A propaganda application developed by the Islamist fundamentalist group the Taliban was live on the Google Play store for two days before being booted, raising questions about Google’s app review process, which today includes a combination of human editors and algorithms. The app’s content, written in the Pashto language, included statements and videos from the Taliban, which confirmed to Bloomberg it was behind the app’s creation.
The app was first spotted by a U.S. organization called Site Intel Group, which monitors jihadist activity online. The group noticed the app had been published on April 1st, explaining that it provided access to the Taliban’s website and content in an app format. According to a Taliban spokesperson speaking with Bloomberg, the app was “part of our advanced technological efforts to make more global audience.” Its creation, the report also noted, signaled how the militant group was expanding its use of technology to reach a wider audience.
When the app was initially pulled down roughly two days after it went live, the Taliban spokesperson claimed it was because “technical issues” needed to be fixed. In actuality, Google pulled the app itself, the BBC later reported (and we’ve also confirmed), as it was in violation of Google’s terms.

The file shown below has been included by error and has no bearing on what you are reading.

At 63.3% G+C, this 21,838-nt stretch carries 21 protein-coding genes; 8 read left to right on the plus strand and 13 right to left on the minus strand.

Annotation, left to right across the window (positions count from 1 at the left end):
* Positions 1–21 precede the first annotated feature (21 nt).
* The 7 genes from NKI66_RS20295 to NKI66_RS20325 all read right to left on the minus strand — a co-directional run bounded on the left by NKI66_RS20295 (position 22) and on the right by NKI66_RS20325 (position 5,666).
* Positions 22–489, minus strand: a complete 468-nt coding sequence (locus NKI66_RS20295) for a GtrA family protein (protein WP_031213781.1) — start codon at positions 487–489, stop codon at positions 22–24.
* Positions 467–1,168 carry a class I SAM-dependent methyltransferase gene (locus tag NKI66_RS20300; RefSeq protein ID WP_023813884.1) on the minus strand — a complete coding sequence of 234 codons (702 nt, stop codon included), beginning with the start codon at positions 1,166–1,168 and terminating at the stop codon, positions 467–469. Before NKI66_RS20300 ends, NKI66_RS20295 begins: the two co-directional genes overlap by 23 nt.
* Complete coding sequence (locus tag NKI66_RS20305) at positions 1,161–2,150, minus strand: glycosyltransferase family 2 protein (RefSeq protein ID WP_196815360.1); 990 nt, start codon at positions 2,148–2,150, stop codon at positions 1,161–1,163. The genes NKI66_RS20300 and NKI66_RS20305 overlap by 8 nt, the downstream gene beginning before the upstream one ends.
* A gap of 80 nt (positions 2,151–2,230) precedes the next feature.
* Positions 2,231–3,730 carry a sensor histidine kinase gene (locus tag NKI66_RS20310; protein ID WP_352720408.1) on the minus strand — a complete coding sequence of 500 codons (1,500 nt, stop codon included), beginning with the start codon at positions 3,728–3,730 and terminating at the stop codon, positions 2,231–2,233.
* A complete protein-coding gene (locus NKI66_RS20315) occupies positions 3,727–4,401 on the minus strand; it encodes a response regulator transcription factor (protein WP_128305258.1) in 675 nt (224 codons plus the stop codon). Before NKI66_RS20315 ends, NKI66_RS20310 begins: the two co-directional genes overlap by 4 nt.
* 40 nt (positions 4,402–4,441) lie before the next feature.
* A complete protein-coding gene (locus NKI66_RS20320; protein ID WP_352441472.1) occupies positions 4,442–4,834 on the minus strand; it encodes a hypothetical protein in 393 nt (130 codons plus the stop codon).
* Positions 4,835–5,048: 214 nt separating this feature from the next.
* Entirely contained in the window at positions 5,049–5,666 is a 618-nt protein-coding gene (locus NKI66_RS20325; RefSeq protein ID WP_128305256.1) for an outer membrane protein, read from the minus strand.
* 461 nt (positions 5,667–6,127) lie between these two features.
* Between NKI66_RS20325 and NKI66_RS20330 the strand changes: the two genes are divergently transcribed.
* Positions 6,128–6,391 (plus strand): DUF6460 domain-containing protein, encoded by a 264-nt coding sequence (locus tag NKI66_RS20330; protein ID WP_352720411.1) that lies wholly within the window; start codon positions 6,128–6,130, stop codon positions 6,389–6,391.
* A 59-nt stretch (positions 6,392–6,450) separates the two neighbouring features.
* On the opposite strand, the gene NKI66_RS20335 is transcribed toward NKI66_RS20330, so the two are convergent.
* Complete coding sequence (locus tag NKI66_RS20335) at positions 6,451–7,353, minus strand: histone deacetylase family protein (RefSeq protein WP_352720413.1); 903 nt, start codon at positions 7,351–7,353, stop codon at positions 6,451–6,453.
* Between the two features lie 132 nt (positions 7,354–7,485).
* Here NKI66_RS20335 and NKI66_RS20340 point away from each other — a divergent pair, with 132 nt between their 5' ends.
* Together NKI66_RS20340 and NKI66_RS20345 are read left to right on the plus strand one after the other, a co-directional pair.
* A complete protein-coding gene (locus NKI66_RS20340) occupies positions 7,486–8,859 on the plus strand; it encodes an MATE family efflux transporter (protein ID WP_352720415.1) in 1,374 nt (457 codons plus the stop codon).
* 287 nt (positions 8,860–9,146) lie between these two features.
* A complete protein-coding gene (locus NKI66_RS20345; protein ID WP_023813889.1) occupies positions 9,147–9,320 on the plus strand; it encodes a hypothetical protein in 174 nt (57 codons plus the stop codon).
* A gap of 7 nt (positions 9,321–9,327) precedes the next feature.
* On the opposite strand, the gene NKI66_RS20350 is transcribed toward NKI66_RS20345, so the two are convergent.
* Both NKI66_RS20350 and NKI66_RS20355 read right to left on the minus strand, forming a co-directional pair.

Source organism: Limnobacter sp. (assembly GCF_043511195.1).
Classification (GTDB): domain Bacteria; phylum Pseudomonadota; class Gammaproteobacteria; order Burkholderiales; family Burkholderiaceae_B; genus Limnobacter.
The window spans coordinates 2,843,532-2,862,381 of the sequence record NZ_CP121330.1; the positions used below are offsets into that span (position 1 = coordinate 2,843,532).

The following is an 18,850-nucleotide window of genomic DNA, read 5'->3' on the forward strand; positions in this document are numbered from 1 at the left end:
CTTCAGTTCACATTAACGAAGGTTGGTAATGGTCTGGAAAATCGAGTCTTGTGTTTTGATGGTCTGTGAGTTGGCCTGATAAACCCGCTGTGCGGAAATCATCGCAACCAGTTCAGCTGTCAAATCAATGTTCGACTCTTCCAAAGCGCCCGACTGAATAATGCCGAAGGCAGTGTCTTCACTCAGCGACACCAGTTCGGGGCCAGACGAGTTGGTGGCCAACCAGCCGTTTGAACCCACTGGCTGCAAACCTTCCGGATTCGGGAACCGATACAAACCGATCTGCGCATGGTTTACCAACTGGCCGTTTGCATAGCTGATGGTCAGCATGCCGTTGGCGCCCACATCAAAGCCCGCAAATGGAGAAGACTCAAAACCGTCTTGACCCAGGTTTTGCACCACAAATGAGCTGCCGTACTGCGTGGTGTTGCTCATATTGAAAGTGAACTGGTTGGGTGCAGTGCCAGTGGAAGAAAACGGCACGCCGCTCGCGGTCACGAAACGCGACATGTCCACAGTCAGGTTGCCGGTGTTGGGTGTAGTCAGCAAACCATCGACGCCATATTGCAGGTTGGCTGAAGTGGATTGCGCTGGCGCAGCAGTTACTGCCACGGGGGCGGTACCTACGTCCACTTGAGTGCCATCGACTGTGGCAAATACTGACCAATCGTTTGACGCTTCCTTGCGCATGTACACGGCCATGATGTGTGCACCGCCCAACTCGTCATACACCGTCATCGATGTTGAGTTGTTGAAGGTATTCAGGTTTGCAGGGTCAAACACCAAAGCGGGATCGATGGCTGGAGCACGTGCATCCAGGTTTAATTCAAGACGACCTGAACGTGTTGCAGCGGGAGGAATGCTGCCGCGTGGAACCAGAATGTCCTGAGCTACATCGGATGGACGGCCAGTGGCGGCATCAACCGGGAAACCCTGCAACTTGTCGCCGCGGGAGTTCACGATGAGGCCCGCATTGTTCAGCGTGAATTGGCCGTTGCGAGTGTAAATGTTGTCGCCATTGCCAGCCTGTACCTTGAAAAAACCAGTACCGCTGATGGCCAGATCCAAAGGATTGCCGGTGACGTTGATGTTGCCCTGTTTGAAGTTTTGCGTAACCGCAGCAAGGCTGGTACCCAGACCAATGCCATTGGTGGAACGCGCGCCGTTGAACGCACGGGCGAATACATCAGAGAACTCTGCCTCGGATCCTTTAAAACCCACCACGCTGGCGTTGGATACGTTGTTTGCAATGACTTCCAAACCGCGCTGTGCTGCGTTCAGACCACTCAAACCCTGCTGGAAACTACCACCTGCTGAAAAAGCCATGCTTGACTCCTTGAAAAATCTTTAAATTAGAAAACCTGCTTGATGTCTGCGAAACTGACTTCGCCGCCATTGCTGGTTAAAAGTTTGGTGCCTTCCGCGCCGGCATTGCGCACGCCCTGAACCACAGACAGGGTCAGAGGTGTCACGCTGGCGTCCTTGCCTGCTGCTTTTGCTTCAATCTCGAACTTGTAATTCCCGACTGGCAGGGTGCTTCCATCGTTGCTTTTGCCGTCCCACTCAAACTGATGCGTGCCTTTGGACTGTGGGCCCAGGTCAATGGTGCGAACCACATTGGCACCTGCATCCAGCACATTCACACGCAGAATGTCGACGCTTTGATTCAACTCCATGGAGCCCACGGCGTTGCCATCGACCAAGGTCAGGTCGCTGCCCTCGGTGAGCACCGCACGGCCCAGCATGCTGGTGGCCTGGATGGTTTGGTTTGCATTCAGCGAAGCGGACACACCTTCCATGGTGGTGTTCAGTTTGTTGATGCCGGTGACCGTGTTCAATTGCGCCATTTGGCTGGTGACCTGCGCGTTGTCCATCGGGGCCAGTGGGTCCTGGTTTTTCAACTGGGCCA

Specifically, Google pulled the app because it was in violation of its policy that bans apps promoting hate speech, violence and illegal activities. In addition, Google suspended the developer account associated with the app as part of the ban.
However, the app’s publication is a high-profile example of a failure in Google’s app review process, and one that raises questions about how thorough its human reviewers are with the apps they test.
For years, Google took a more lightweight approach to app reviews – allowing the apps to go live almost immediately without any editorial oversight. But that has since changed. The company announced last March that it had actually begun using algorithms along with an internal team of reviewers to analyze apps for policy violations prior to publishing. It said that apps would be reviewed by this team, hands-on, before the apps go live on Google Play.
Clearly, the system still needs some tweaking. Though now a year old, Google is still relatively new to the app review process, in comparison with rival Apple. And it still relies heavily on its wider community of users and developers to flag apps for additional review. That means apps like this one are able to fall through the cracks, leaving Google to reactively ban them instead of prohibit their publication in the first place.
Google declined to comment publicly on the app’s removal.